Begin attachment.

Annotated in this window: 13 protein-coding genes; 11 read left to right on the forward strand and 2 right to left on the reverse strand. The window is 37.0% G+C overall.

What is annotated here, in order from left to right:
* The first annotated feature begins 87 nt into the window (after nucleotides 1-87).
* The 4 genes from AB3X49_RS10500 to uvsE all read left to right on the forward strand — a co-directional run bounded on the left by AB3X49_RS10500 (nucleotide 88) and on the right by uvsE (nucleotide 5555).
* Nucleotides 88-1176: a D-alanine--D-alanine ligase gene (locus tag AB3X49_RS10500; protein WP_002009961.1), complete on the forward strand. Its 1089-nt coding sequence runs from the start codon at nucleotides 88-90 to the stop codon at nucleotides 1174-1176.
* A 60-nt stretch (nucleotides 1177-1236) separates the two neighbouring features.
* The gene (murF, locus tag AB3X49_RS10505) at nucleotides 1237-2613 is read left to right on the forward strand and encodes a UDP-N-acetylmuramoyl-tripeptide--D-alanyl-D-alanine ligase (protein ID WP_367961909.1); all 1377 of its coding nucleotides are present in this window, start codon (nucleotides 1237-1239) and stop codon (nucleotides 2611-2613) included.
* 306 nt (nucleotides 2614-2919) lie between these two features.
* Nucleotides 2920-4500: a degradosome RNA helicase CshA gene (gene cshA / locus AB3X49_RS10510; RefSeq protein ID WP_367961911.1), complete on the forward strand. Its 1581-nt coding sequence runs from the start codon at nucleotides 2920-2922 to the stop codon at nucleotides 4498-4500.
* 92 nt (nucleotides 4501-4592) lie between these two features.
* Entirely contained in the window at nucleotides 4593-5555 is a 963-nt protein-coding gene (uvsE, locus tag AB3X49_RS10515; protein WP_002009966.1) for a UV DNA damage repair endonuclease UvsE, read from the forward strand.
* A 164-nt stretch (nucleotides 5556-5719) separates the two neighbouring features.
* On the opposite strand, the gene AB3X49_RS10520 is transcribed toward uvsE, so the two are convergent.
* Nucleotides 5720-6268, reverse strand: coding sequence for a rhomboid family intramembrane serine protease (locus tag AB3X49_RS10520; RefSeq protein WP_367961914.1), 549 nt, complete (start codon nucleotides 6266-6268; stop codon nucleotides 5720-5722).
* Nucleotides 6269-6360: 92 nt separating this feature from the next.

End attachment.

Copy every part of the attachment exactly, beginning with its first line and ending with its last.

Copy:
Annotated in this window: 13 protein-coding genes; 11 read left to right on the forward strand and 2 right to left on the reverse strand. The window is 37.0% G+C overall.

What is annotated here, in order from left to right:
* The first annotated feature begins 87 nt into the window (after nucleotides 1-87).
* The 4 genes from AB3X49_RS10500 to uvsE all read left to right on the forward strand — a co-directional run bounded on the left by AB3X49_RS10500 (nucleotide 88) and on the right by uvsE (nucleotide 5555).
* Nucleotides 88-1176: a D-alanine--D-alanine ligase gene (locus tag AB3X49_RS10500; protein WP_002009961.1), complete on the forward strand. Its 1089-nt coding sequence runs from the start codon at nucleotides 88-90 to the stop codon at nucleotides 1174-1176.
* A 60-nt stretch (nucleotides 1177-1236) separates the two neighbouring features.
* The gene (murF, locus tag AB3X49_RS10505) at nucleotides 1237-2613 is read left to right on the forward strand and encodes a UDP-N-acetylmuramoyl-tripeptide--D-alanyl-D-alanine ligase (protein ID WP_367961909.1); all 1377 of its coding nucleotides are present in this window, start codon (nucleotides 1237-1239) and stop codon (nucleotides 2611-2613) included.
* 306 nt (nucleotides 2614-2919) lie between these two features.
* Nucleotides 2920-4500: a degradosome RNA helicase CshA gene (gene cshA / locus AB3X49_RS10510; RefSeq protein ID WP_367961911.1), complete on the forward strand. Its 1581-nt coding sequence runs from the start codon at nucleotides 2920-2922 to the stop codon at nucleotides 4498-4500.
* 92 nt (nucleotides 4501-4592) lie between these two features.
* Entirely contained in the window at nucleotides 4593-5555 is a 963-nt protein-coding gene (uvsE, locus tag AB3X49_RS10515; protein WP_002009966.1) for a UV DNA damage repair endonuclease UvsE, read from the forward strand.
* A 164-nt stretch (nucleotides 5556-5719) separates the two neighbouring features.
* On the opposite strand, the gene AB3X49_RS10520 is transcribed toward uvsE, so the two are convergent.
* Nucleotides 5720-6268, reverse strand: coding sequence for a rhomboid family intramembrane serine protease (locus tag AB3X49_RS10520; RefSeq protein WP_367961914.1), 549 nt, complete (start codon nucleotides 6266-6268; stop codon nucleotides 5720-5722).
* Nucleotides 6269-6360: 92 nt separating this feature from the next.